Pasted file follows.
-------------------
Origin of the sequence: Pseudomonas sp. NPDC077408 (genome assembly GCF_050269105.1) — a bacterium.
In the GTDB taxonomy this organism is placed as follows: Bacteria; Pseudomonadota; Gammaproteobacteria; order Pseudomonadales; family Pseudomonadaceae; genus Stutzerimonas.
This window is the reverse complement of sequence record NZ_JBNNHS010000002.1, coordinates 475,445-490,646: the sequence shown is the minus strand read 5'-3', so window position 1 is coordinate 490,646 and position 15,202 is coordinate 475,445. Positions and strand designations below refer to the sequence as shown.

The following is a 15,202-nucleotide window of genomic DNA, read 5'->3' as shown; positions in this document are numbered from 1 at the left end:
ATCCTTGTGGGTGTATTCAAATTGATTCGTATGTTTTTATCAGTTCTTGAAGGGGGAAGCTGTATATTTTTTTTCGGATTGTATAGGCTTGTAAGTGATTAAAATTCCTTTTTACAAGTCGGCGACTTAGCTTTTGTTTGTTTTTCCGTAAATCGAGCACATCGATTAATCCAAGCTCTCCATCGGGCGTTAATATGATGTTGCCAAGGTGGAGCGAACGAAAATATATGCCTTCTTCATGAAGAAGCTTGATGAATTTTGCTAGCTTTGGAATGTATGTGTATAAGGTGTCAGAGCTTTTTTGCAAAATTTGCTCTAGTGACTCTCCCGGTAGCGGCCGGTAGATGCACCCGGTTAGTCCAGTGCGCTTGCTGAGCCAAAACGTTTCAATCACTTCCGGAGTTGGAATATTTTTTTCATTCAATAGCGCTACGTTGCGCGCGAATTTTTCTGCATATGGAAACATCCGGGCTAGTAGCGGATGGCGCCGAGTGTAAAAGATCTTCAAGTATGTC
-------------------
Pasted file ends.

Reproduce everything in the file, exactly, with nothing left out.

Origin of the sequence: Pseudomonas sp. NPDC077408 (genome assembly GCF_050269105.1) — a bacterium.
In the GTDB taxonomy this organism is placed as follows: Bacteria; Pseudomonadota; Gammaproteobacteria; order Pseudomonadales; family Pseudomonadaceae; genus Stutzerimonas.
This window is the reverse complement of sequence record NZ_JBNNHS010000002.1, coordinates 475,445-490,646: the sequence shown is the minus strand read 5'-3', so window position 1 is coordinate 490,646 and position 15,202 is coordinate 475,445. Positions and strand designations below refer to the sequence as shown.

The following is a 15,202-nucleotide window of genomic DNA, read 5'->3' as shown; positions in this document are numbered from 1 at the left end:
ATCCTTGTGGGTGTATTCAAATTGATTCGTATGTTTTTATCAGTTCTTGAAGGGGGAAGCTGTATATTTTTTTTCGGATTGTATAGGCTTGTAAGTGATTAAAATTCCTTTTTACAAGTCGGCGACTTAGCTTTTGTTTGTTTTTCCGTAAATCGAGCACATCGATTAATCCAAGCTCTCCATCGGGCGTTAATATGATGTTGCCAAGGTGGAGCGAACGAAAATATATGCCTTCTTCATGAAGAAGCTTGATGAATTTTGCTAGCTTTGGAATGTATGTGTATAAGGTGTCAGAGCTTTTTTGCAAAATTTGCTCTAGTGACTCTCCCGGTAGCGGCCGGTAGATGCACCCGGTTAGTCCAGTGCGCTTGCTGAGCCAAAACGTTTCAATCACTTCCGGAGTTGGAATATTTTTTTCATTCAATAGCGCTACGTTGCGCGCGAATTTTTCTGCATATGGAAACATCCGGGCTAGTAGCGGATGGCGCCGAGTGTAAAAGATCTTCAAGTATGTC